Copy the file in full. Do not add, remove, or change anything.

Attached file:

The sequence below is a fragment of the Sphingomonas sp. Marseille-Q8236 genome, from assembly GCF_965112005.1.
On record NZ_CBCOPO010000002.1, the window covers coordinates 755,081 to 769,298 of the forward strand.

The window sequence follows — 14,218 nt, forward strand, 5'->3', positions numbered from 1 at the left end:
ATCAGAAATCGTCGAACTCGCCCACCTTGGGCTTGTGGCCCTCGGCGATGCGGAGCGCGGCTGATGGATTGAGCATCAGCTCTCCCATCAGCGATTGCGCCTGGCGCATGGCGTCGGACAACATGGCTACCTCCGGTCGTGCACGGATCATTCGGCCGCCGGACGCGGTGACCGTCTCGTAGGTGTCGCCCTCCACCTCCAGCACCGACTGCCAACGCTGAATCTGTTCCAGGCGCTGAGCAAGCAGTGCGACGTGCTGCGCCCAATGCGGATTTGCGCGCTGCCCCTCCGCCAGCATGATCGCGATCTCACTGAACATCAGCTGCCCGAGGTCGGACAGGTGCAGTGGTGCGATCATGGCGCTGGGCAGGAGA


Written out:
The sequence below is a fragment of the Sphingomonas sp. Marseille-Q8236 genome, from assembly GCF_965112005.1.
On record NZ_CBCOPO010000002.1, the window covers coordinates 755,081 to 769,298 of the forward strand.

The window sequence follows — 14,218 nt, forward strand, 5'->3', positions numbered from 1 at the left end:
ATCAGAAATCGTCGAACTCGCCCACCTTGGGCTTGTGGCCCTCGGCGATGCGGAGCGCGGCTGATGGATTGAGCATCAGCTCTCCCATCAGCGATTGCGCCTGGCGCATGGCGTCGGACAACATGGCTACCTCCGGTCGTGCACGGATCATTCGGCCGCCGGACGCGGTGACCGTCTCGTAGGTGTCGCCCTCCACCTCCAGCACCGACTGCCAACGCTGAATCTGTTCCAGGCGCTGAGCAAGCAGTGCGACGTGCTGCGCCCAATGCGGATTTGCGCGCTGCCCCTCCGCCAGCATGATCGCGATCTCACTGAACATCAGCTGCCCGAGGTCGGACAGGTGCAGTGGTGCGATCATGGCGCTGGGCAGGAGA